Zootopia and Moana have the same team behind them, tasked with supporting both films. There have been many years when Disney-owned Pixar is up against a fellow House of Mouse film in the category. But this year, Pixar’s Finding Dory was shut out, and two films vying for the Oscar are from under the same Sorcerer’s Hat-topped roof in Burbank: Walt Disney Animation Studios.

“Boy, I wouldn't want to be the PR person at Disney for this one. It’s a tough one. It’s like, which child do you love the best?” Kroyer said. “I’m sure they’re afraid that they might cancel each other out in some way. But they’re both such terrific films, and both have such extremely strong fan bases.”

Zootopia appears to be the front-runner, (it won the top prize at the Annie Awards), and it is Zootopia that got a cover wrap ad in Variety, with review blurbs praising the tale of a fox and a rabbit as “a powerful piece of social commentary.”

Meanwhile, Kubo and the Two Strings’ FYC ads highlight the film’s emotional impact, with Facebook and print ads, billboards, and posters at bus stops that declare, “Choose heart. Choose Kubo.”

“If [Kubo wins], I really think the sheer beauty of it is going to have a lot to do with it. I just think the movie looks great, and that's not something you have to be a trained person or know anything about animation — to sit in the theater and see [that] it looks beautiful,” Kroyer observed. “It’s wonderful visuals, and it affects you emotionally.”

The other half of those Kubo FYC ads, though, emphasize the craft of the film: “Choose handcrafted. Choose Kubo,” they proclaim. It’s the fourth feature by Portland’s Phil Knight-backed studio Laika — all of which have been nominated for an Animated Feature Oscar though with none bringing the gold statue home to the Pacific Northwest.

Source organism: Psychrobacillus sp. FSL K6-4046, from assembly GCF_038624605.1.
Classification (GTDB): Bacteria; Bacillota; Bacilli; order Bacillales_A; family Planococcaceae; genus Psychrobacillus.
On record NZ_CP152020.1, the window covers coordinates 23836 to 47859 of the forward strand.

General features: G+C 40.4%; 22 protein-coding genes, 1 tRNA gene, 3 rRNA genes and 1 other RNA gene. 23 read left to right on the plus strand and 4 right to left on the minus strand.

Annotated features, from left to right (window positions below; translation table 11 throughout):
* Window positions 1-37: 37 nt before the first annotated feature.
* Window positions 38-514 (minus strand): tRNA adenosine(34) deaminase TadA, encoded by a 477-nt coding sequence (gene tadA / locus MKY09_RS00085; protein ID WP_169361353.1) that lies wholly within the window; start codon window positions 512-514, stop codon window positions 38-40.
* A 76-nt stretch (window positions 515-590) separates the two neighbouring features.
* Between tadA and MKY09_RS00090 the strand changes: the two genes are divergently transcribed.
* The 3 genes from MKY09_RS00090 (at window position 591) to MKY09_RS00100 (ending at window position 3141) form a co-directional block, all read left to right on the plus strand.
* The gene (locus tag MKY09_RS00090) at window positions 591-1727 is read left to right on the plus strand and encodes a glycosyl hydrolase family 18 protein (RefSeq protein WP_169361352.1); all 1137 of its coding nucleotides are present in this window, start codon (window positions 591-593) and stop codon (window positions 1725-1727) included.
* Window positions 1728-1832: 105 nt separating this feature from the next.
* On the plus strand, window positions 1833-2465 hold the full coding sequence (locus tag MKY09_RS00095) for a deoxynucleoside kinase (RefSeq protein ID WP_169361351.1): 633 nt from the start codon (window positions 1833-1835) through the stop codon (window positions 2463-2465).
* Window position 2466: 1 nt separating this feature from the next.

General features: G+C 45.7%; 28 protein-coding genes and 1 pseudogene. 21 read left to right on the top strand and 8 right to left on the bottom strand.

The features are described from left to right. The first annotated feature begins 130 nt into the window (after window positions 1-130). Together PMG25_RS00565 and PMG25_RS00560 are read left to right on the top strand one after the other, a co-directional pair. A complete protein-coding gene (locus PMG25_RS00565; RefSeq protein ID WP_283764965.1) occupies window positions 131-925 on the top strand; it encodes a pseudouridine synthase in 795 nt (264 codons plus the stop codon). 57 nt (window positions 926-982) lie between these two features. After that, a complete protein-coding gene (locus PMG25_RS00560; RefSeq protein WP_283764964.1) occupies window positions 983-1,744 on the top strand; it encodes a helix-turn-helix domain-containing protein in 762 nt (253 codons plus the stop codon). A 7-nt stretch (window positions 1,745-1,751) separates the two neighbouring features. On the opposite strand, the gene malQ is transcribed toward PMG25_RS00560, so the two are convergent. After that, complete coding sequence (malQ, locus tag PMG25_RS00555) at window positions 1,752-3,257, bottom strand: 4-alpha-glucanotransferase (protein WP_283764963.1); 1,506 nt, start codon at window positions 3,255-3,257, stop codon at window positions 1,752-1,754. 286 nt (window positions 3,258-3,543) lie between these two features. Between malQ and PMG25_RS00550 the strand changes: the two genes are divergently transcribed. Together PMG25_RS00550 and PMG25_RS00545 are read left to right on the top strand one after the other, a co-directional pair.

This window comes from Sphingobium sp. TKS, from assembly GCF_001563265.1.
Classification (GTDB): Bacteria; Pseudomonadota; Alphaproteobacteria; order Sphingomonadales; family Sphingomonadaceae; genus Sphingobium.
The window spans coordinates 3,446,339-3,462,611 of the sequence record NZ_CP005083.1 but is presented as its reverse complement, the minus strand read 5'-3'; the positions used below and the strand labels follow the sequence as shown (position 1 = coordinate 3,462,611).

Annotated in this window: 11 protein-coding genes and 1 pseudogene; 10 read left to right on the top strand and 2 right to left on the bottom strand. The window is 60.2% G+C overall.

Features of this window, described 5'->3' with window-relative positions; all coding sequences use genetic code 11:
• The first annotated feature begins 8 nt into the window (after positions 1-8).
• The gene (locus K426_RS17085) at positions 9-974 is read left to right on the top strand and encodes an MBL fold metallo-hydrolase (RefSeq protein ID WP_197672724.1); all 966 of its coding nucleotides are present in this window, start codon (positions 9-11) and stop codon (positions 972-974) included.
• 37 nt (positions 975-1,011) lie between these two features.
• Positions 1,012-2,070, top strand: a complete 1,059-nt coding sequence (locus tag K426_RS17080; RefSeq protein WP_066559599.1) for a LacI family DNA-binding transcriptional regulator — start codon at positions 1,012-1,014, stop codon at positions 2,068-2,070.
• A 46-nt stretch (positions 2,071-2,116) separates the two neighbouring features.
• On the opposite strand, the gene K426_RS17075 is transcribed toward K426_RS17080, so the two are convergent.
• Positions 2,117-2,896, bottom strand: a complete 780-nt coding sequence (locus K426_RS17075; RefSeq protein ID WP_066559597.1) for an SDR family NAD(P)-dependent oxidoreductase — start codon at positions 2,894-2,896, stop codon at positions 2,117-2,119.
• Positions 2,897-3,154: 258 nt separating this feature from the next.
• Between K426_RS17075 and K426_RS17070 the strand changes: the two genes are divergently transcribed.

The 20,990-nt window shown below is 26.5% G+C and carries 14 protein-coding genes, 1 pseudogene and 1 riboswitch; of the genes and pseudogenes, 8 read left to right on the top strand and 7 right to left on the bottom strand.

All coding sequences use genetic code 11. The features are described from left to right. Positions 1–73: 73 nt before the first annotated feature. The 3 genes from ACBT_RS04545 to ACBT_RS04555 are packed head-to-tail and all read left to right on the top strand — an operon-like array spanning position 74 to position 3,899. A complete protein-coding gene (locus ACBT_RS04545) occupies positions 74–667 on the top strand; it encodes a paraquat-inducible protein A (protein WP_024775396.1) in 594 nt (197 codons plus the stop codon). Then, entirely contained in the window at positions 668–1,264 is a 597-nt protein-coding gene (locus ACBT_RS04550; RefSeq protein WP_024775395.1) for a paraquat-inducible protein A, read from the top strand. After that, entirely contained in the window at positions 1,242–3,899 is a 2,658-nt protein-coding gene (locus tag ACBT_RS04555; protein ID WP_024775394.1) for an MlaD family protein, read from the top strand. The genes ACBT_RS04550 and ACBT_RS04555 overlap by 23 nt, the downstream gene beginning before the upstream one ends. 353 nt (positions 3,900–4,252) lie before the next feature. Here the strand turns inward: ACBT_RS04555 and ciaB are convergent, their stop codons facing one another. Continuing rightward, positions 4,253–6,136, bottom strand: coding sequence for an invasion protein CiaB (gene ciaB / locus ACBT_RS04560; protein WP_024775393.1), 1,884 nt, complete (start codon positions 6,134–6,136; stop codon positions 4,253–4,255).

Kubo and the Two Strings brings Laika’s meticulous stop-motion animation to the screen again, but this time with a hybrid approach, weaving in some computer animation, and that’s in part what earned Kubo a second Oscar nomination, for Visual Effects — the first animated movie nominated in the category since 1993 stop-motion The Nightmare Before Christmas.

The team behind Kubo’s campaign has the challenge of communicating that there is digital artistry at work here as well as highly detailed and creative literal handiwork, from hand-stitching tiny robes to laser-etching feathers for a villain’s cape. But Kroyer sees the hybrid approach as an advantage for Laika and distributor Focus Features: “It makes them distinctive from the others. Why wouldn’t you point out the way the film stands out to others?” he said.

The two other films in the category are the ones least known to mainstream American audiences, but Kroyer credits Oscar voters with finding these little-known gems just as the Academy embraced Miyazaki’s Spirited Away when it had been released in only 151 US theaters. The Red Turtle is a French-Japanese animated film with not a word of dialogue, and My Life as a Zucchini, a French-Swiss production, is an odd film that boasts both the silly and the dark.

“It would obviously be tougher for them [to mount campaigns] being smaller films with much smaller PR budgets,” Kroyer said. But he contends that films like Red Turtle and My Life as a Zucchini find their way to Oscar glory because “it’s a point of pride of voters” to discover and celebrate them.

The talent behind the animated feature that will have the biggest cause (or at least the heaviest and most gold) for celebration will take the Dolby Theatre stage when the Oscars telecast airs Sunday, February 26 on ABC.

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Emily Rome

Emily is a Los Angeles-based reporter covering film, television, comic books, and theater. She is a native of beautiful Washington State and a proud alumna of Loyola Marymount University.